• Mental illness: Use with caution in patients with depression, severe anxiety, and/or psychosis.

• Renal impairment: Use with caution in patients with renal impairment; dosage adjustment may be necessary. Use is contraindicated in severe renal insufficiency.

Special populations:

• Patients with potential for vitamin deficiency: Use with caution in patients with potential vitamin B12 and/or folate deficiency (malnourished, chronic anticonvulsant therapy, or elderly).

Monitoring Parameters

Periodic renal, hepatic, hematological tests, and plasma cycloserine concentrations; assess neuropsychiatric status at monthly intervals and more frequently if symptoms occur (ATS 2003).

Reproductive Considerations

Evaluate pregnancy status prior to treatment of multidrug resistant tuberculosis in females of reproductive potential. Females of reproductive potential should use effective contraception during treatment for multidrug-resistant tuberculosis (Esmail 2018).

Pregnancy Risk Factor

C

Pregnancy Considerations

Cycloserine crosses the placenta and can be detected in the fetal blood and amniotic fluid.

Active tuberculosis infection is associated with adverse fetal outcomes, including intrauterine growth restriction, low birth weight, preterm birth, and perinatal death (Esmail 2018; Miele 2020), as well as adverse maternal outcomes, including increased risks for anemia and cesarean delivery. Placental transmission may rarely occur with active maternal disease (Miele 2020).

Data are limited for use of second-line drugs in pregnancy (ie, cycloserine). The treatment of multidrug-resistant tuberculosis in pregnant patients should be individualized; evidence to support a specific regimen is not available (ATS/CDC/ERS/IDSA [Nahid 2019]; WHO 2020).

Patient Education

What is this drug used for?

• It is used to treat TB (tuberculosis).

• It is used to treat a urinary tract infection (UTI).

WARNING/CAUTION: Even though it may be rare, some people may have very bad and sometimes deadly side effects when taking a drug. Tell your doctor or get medical help right away if you have any of the following signs or symptoms that may be related to a very bad side effect:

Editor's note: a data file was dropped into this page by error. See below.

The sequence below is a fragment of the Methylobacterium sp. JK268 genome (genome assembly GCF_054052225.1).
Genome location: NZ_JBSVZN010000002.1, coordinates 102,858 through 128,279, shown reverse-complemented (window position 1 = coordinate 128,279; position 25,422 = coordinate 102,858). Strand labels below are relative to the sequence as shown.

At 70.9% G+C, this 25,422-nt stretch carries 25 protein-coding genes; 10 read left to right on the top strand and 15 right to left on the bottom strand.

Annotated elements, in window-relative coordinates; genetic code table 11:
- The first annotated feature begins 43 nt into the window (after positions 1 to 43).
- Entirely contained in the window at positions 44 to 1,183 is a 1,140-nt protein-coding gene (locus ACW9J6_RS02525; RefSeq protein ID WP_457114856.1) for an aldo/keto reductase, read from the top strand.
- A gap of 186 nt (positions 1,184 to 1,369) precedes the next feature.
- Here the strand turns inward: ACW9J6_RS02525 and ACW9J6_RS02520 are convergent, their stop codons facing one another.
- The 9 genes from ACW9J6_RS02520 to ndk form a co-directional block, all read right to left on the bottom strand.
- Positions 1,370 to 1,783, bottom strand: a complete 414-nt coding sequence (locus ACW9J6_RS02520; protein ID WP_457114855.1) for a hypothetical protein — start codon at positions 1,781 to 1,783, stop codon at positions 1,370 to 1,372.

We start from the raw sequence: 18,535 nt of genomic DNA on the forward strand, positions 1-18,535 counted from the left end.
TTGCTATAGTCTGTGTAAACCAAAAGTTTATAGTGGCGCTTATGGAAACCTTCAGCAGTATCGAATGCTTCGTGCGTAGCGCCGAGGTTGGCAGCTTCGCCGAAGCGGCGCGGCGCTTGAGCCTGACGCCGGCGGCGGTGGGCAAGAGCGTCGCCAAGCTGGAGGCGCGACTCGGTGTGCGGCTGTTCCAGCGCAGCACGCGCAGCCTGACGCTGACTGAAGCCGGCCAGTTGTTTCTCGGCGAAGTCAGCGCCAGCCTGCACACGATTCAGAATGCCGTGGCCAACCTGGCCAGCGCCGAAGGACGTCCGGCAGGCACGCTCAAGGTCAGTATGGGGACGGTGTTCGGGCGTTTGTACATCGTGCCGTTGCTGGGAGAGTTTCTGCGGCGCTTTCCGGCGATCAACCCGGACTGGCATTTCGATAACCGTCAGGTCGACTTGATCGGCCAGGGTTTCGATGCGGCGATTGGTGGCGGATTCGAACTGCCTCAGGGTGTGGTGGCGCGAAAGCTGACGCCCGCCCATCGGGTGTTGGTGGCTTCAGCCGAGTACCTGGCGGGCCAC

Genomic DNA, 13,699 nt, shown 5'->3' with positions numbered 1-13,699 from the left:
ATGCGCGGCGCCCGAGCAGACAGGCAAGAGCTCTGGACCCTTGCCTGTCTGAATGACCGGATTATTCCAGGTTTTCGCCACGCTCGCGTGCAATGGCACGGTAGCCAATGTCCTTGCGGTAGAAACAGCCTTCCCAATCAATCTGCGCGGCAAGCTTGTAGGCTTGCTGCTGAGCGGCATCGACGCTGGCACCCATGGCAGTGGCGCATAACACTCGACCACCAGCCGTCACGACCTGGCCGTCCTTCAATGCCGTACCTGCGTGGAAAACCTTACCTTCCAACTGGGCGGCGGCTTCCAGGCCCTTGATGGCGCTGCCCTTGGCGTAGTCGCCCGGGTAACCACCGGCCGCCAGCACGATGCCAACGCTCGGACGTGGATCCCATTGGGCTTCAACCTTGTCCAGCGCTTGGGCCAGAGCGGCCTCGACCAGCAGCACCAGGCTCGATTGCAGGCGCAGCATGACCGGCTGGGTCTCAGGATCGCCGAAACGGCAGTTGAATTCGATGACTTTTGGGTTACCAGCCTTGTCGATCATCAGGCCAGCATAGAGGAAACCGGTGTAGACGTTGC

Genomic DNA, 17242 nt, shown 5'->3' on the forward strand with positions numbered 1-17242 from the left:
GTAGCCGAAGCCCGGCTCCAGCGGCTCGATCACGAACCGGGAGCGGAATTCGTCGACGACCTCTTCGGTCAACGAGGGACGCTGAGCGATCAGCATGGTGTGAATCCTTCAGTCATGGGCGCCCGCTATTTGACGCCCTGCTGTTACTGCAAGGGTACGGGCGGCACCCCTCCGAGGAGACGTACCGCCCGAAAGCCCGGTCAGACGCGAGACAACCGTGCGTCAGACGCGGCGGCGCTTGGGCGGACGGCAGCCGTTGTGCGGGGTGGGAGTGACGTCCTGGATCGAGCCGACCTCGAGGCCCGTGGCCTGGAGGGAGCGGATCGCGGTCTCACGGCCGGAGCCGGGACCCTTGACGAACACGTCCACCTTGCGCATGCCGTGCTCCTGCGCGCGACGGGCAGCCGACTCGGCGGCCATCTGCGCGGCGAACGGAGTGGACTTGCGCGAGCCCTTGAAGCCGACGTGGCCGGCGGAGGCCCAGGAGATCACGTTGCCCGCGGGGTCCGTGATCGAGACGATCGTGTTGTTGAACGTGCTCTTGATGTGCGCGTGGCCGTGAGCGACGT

• Depression like thoughts of suicide, anxiety, emotional instability, or confusion

• Behavioral changes

• Mood changes

• Fatigue

• Headache

• Confusion

• Trouble with memory

• Dizziness

• Passing out

• Seizures

• Muscle weakness

• Shortness of breath

• Excessive weight gain

• Swelling of arms or legs

• Severe loss of strength and energy

• Change in speech

• Tremors

• Burning or numbness feeling

• Signs of an allergic reaction, like rash; hives; itching; red, swollen, blistered, or peeling skin with or without fever; wheezing; tightness in the chest or throat; trouble breathing, swallowing, or talking; unusual hoarseness; or swelling of the mouth, face, lips, tongue, or throat.

Note: This is not a comprehensive list of all side effects. Talk to your doctor if you have questions.

Consumer Information Use and Disclaimer: This information should not be used to decide whether or not to take this medicine or any other medicine. Only the healthcare provider has the knowledge and training to decide which medicines are right for a specific patient. This information does not endorse any medicine as safe, effective, or approved for treating any patient or health condition. This is only a limited summary of general information about the medicine's uses from the patient education leaflet and is not intended to be comprehensive. This limited summary does NOT include all information available about the possible uses, directions, warnings, precautions, interactions, adverse effects, or risks that may apply to this medicine. This information is not intended to provide medical advice, diagnosis or treatment and does not replace information you receive from the healthcare provider. For a more detailed summary of information about the risks and benefits of using this medicine, please speak with your healthcare provider and review the entire patient education leaflet.

Further information

Always consult your healthcare provider to ensure the information displayed on this page applies to your personal circumstances.